West, Iran-Syria Axis Headed Towards Uneasy Truce

Article Summary
As the Syrian crisis and the showdown over Iran’s nuclear program move front and center on the world stage, the West has been attempting to treat both crises as a single concern. “Washington and Tehran have never been as close to negotiations as they are today,” writes Habib Fayad, because of the constraints faced by all parties to the crises.

The Gulf Cooperation Council (GCC) countries have withdrawn their observers from the Arab League mission to Syria. The Arabs have fulfilled their role, bringing the matter into international circles. On the other hand, the European Union has imposed tight oil and financial sanctions on Iran, while the Arab Gulf countries have expressed their willingness to provide alternative to the banned Iranian oil.

In both cases, these countries are playing the same role: Setting the stage for bringing the Syrian and Iranian crises into international circles, paving the way for international negotiations.

There are some Western attempts to link the Iranian and Syrian crises and put them in one basket. It is not a coincidence that [both] Tehran and Damascus are being placed under European sanctions. The Western camp is trying deal with both crises as one, according to the same mechanism: [imposing] stringent economic sanctions aiming at weakening their systems, and [launching] a Gulf initiative pushing towards compromises.

Dealing with both crises as one comes as a result of the lack of a decisive solution [to end either one]. The Syrian and Iranian files are closely intertwined to the extent that the solution to one depends on the solution to the other. No deal is secured between Iran and the West unless Syria is included as a key item. Similarly, the Syrian crisis will not come to a halt as long as Damascus has Tehran as its ally.

The US President talks about the possibility of a peaceful settlement of the crisis with Iran, while Tehran has backed down from its bellicose warnings to close the Strait of Hormuz, despite sanctions and the arrival of an American aircraft carrier to Gulf waters, with the support of the British and French.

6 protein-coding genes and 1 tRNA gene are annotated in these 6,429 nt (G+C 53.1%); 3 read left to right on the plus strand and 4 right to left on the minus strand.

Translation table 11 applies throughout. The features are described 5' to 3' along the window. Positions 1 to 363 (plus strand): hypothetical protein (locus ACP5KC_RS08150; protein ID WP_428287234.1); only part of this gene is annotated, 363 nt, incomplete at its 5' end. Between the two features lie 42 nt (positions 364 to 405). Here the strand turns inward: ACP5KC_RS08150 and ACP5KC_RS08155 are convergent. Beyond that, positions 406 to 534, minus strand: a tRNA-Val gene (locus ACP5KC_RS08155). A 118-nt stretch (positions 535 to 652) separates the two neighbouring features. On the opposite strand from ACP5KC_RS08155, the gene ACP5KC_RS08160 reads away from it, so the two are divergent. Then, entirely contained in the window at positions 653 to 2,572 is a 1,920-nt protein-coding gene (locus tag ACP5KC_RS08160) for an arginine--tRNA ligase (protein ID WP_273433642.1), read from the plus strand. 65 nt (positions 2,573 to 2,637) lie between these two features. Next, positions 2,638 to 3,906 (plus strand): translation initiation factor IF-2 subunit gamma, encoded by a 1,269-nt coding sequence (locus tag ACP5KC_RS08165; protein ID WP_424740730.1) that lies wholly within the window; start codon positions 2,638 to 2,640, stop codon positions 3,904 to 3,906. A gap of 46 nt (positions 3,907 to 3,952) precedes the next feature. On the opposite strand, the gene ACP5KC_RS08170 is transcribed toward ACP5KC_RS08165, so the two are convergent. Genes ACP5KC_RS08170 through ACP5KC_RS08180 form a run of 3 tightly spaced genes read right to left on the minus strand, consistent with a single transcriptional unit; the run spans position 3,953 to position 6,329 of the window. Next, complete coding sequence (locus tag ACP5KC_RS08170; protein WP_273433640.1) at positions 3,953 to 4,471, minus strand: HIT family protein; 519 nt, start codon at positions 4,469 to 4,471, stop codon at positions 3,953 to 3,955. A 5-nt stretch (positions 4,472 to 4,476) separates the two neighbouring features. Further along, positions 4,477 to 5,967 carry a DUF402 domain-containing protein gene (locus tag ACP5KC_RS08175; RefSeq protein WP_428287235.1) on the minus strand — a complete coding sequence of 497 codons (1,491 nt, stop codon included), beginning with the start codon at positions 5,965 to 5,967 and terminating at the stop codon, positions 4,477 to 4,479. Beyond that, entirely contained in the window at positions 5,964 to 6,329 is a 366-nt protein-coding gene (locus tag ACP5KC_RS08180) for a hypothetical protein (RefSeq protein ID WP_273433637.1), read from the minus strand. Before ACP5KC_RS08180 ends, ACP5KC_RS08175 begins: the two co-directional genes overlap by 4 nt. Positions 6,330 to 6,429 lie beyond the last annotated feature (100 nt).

Apparently there has been a consensus between Iran and the G6 on resuming negotiations. The Iranian nuclear issue is making a comeback on the international scene after an absence of more than one year. However, despite their clear introductions, these negotiations are still treading in uncharted waters. The European role in this regard is limited to paving the way for Iranian and American negotiations, without mentioning Iraq’s attempt to widen the gap between the two sides.

Nevertheless, Washington and Tehran have never been as close to negotiations as they are today. The nuclear file is no longer the essence of the problem. It has become the introduction to the actual negotiations. However, Iran is not willing to make any compromises in the nuclear weapons file and the West is well aware of this fact. The upcoming negotiations will either generate multiple, comprehensive understandings, sound the trumpets of war and confrontation.

On the other hand, the Arab Gulf’s withdrawal from the Syrian crisis will open the way for the Arabs to take part in the Iranian-international negotiations, along with Turkey. The upcoming talks are likely to take place in Istanbul, where all the concerned parties will be present at the same table. In return for [being given] its share in Syria, Iran could give the US and the West their shares in Iraq and Afghanistan.

Russia seems more adamant in rejecting the option of military intervention and sanctions [on Syria]. Moscow is trying to influence the Turkish position, pushing Ankara to appease the escalating opposition to the Syrian regime. Turkey, on the other hand, has its eye on certain [Iranian] interests in Iraq, and is trying to take them away from Tehran under the guise of the tense relations with Maliki's authority.

The Iranian nuclear capability has become a reality. [Under these circumstances,] it is preferable for the West to overlook [Iran’s nuclear program] as long as the military option remains unlikely and sanctions fail to push Iran towards a change in position - even if it is economically drained. As for the Syrian crisis, it has entered into the throes of an agonizing settlement. Although the revolution has bled it dry, Syria has managed to exhaust all means of bringing down the system.

Will the truce lead to a solution? Will the West ever refrain from playing the sanctions card on Damascus and Tehran, whether on the "basis" that there is no uranium enrichment in Syria, or no demonstrations in Tehran calling for the overthrow of the regime?

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